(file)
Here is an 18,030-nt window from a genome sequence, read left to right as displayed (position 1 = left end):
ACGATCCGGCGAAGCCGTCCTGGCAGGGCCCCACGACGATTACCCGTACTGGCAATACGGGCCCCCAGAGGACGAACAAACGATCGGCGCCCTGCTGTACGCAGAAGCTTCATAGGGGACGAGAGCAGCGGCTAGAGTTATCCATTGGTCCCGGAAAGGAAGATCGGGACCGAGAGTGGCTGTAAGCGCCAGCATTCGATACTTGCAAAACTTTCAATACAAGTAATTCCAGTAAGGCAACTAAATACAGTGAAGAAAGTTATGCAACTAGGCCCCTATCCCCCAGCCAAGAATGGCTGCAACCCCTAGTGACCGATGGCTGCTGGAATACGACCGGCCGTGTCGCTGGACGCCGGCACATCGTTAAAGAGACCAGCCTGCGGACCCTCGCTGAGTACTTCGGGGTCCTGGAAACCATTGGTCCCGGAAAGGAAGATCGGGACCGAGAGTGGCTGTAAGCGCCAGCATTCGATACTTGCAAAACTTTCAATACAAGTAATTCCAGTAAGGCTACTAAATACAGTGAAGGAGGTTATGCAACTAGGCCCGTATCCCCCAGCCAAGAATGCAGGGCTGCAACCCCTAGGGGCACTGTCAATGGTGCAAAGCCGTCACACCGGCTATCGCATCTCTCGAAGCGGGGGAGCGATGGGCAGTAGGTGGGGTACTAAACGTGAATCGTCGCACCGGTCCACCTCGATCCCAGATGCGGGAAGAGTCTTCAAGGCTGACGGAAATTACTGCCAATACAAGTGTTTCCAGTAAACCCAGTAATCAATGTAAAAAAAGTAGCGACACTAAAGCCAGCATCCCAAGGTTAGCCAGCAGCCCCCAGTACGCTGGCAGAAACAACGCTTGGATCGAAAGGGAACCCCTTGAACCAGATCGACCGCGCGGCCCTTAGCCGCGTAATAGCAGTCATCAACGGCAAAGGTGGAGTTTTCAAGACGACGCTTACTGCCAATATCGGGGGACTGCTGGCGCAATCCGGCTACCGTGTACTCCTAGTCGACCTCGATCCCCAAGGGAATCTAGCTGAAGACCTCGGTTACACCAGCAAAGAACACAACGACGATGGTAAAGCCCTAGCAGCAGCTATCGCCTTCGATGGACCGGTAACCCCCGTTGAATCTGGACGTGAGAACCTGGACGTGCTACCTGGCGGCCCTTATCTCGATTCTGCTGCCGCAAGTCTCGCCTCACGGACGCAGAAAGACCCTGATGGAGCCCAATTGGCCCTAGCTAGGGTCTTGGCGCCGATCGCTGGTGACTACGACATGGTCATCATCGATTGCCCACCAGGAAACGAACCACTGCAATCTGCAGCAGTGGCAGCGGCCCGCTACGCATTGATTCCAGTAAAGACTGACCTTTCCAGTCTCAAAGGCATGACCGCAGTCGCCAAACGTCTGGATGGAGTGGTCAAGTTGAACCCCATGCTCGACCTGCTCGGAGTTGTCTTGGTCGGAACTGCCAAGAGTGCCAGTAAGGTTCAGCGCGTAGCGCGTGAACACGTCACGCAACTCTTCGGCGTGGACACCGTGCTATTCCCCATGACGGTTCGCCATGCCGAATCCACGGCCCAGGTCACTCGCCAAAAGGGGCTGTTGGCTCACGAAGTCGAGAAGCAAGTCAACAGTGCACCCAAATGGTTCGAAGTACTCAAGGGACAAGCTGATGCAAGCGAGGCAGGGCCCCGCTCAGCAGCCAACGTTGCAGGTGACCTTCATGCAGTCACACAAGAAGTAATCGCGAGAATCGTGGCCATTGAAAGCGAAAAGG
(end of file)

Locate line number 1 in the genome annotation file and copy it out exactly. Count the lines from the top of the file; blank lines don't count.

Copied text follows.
Here is an 18,030-nt window from a genome sequence, read left to right as displayed (position 1 = left end):